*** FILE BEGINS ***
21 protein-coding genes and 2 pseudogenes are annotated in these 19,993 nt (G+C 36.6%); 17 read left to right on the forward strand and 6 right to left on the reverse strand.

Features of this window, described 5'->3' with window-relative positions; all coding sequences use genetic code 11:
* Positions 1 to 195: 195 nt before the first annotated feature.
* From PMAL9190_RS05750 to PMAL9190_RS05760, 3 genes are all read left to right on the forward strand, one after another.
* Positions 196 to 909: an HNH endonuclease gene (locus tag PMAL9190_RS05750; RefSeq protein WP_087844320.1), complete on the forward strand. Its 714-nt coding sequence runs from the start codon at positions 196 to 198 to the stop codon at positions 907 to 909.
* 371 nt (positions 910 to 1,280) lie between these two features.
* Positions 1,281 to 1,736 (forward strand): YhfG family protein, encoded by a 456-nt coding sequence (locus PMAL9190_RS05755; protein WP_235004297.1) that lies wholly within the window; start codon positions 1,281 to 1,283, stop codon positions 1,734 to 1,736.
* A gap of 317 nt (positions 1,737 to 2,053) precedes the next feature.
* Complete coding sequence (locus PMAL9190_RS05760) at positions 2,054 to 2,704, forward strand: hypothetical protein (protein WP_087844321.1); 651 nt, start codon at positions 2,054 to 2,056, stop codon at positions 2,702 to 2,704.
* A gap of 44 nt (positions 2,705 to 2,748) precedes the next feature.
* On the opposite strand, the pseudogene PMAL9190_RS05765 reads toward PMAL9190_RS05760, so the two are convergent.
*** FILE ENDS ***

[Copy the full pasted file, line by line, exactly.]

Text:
21 protein-coding genes and 2 pseudogenes are annotated in these 19,993 nt (G+C 36.6%); 17 read left to right on the forward strand and 6 right to left on the reverse strand.

Features of this window, described 5'->3' with window-relative positions; all coding sequences use genetic code 11:
* Positions 1 to 195: 195 nt before the first annotated feature.
* From PMAL9190_RS05750 to PMAL9190_RS05760, 3 genes are all read left to right on the forward strand, one after another.
* Positions 196 to 909: an HNH endonuclease gene (locus tag PMAL9190_RS05750; RefSeq protein WP_087844320.1), complete on the forward strand. Its 714-nt coding sequence runs from the start codon at positions 196 to 198 to the stop codon at positions 907 to 909.
* 371 nt (positions 910 to 1,280) lie between these two features.
* Positions 1,281 to 1,736 (forward strand): YhfG family protein, encoded by a 456-nt coding sequence (locus PMAL9190_RS05755; protein WP_235004297.1) that lies wholly within the window; start codon positions 1,281 to 1,283, stop codon positions 1,734 to 1,736.
* A gap of 317 nt (positions 1,737 to 2,053) precedes the next feature.
* Complete coding sequence (locus PMAL9190_RS05760) at positions 2,054 to 2,704, forward strand: hypothetical protein (protein WP_087844321.1); 651 nt, start codon at positions 2,054 to 2,056, stop codon at positions 2,702 to 2,704.
* A gap of 44 nt (positions 2,705 to 2,748) precedes the next feature.
* On the opposite strand, the pseudogene PMAL9190_RS05765 reads toward PMAL9190_RS05760, so the two are convergent.